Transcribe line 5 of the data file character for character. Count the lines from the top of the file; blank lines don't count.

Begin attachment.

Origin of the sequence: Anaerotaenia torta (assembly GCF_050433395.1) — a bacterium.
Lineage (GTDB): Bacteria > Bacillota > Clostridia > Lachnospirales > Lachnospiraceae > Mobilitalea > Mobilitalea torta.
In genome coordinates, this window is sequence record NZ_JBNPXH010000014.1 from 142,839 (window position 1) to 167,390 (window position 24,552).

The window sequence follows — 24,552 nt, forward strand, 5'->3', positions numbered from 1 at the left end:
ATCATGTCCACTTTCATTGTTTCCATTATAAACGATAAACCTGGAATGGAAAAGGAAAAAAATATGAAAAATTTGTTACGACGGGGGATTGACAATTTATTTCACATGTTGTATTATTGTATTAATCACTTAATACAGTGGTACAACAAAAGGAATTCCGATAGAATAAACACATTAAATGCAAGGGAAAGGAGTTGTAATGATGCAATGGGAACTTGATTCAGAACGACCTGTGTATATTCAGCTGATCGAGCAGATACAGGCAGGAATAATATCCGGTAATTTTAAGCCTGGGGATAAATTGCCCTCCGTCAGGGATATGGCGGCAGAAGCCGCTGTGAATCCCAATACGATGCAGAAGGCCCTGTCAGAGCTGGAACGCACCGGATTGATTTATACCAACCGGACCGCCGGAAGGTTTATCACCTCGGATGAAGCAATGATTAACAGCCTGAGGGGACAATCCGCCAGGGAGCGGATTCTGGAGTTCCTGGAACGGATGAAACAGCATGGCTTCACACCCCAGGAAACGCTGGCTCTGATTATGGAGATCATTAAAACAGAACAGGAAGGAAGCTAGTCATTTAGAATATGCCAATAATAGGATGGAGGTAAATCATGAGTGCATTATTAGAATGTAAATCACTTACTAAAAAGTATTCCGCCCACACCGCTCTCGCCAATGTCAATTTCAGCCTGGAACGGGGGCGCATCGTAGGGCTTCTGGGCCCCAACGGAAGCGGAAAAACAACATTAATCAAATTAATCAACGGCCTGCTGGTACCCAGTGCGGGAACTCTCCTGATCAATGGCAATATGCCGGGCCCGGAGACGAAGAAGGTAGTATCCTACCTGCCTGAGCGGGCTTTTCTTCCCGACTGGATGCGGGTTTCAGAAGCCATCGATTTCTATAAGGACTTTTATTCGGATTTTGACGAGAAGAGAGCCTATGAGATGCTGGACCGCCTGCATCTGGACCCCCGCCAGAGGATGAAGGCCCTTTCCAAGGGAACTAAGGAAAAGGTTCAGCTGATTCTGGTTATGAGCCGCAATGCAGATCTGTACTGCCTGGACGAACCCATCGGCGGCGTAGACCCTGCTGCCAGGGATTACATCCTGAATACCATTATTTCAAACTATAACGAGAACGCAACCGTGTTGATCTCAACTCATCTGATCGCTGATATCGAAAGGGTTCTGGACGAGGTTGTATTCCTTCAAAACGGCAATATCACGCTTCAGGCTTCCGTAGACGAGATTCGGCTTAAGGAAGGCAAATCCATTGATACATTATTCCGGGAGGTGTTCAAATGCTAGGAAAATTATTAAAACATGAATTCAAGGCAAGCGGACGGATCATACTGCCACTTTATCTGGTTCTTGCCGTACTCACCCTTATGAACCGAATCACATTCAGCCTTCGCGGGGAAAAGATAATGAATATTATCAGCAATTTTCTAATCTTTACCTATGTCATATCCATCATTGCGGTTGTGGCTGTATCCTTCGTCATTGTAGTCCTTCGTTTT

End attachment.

ATCATGTCCACTTTCATTGTTTCCATTATAAACGATAAACCTGGAATGGAAAAGGAAAAAAATATGAAAAATTTGTTACGACGGGGGATTGACAATTTATTTCACATGTTGTATTATTGTATTAATCACTTAATACAGTGGTACAACAAAAGGAATTCCGATAGAATAAACACATTAAATGCAAGGGAAAGGAGTTGTAATGATGCAATGGGAACTTGATTCAGAACGACCTGTGTATATTCAGCTGATCGAGCAGATACAGGCAGGAATAATATCCGGTAATTTTAAGCCTGGGGATAAATTGCCCTCCGTCAGGGATATGGCGGCAGAAGCCGCTGTGAATCCCAATACGATGCAGAAGGCCCTGTCAGAGCTGGAACGCACCGGATTGATTTATACCAACCGGACCGCCGGAAGGTTTATCACCTCGGATGAAGCAATGATTAACAGCCTGAGGGGACAATCCGCCAGGGAGCGGATTCTGGAGTTCCTGGAACGGATGAAACAGCATGGCTTCACACCCCAGGAAACGCTGGCTCTGATTATGGAGATCATTAAAACAGAACAGGAAGGAAGCTAGTCATTTAGAATATGCCAATAATAGGATGGAGGTAAATCATGAGTGCATTATTAGAATGTAAATCACTTACTAAAAAGTATTCCGCCCACACCGCTCTCGCCAATGTCAATTTCAGCCTGGAACGGGGGCGCATCGTAGGGCTTCTGGGCCCCAACGGAAGCGGAAAAACAACATTAATCAAATTAATCAACGGCCTGCTGGTACCCAGTGCGGGAACTCTCCTGATCAATGGCAATATGCCGGGCCCGGAGACGAAGAAGGTAGTATCCTACCTGCCTGAGCGGGCTTTTCTTCCCGACTGGATGCGGGTTTCAGAAGCCATCGATTTCTATAAGGACTTTTATTCGGATTTTGACGAGAAGAGAGCCTATGAGATGCTGGACCGCCTGCATCTGGACCCCCGCCAGAGGATGAAGGCCCTTTCCAAGGGAACTAAGGAAAAGGTTCAGCTGATTCTGGTTATGAGCCGCAATGCAGATCTGTACTGCCTGGACGAACCCATCGGCGGCGTAGACCCTGCTGCCAGGGATTACATCCTGAATACCATTATTTCAAACTATAACGAGAACGCAACCGTGTTGATCTCAACTCATCTGATCGCTGATATCGAAAGGGTTCTGGACGAGGTTGTATTCCTTCAAAACGGCAATATCACGCTTCAGGCTTCCGTAGACGAGATTCGGCTTAAGGAAGGCAAATCCATTGATACATTATTCCGGGAGGTGTTCAAATGCTAGGAAAATTATTAAAACATGAATTCAAGGCAAGCGGACGGATCATACTGCCACTTTATCTGGTTCTTGCCGTACTCACCCTTATGAACCGAATCACATTCAGCCTTCGCGGGGAAAAGATAATGAATATTATCAGCAATTTTCTAATCTTTACCTATGTCATATCCATCATTGCGGTTGTGGCTGTATCCTTCGTCATTGTAGTCCTTCGTTTT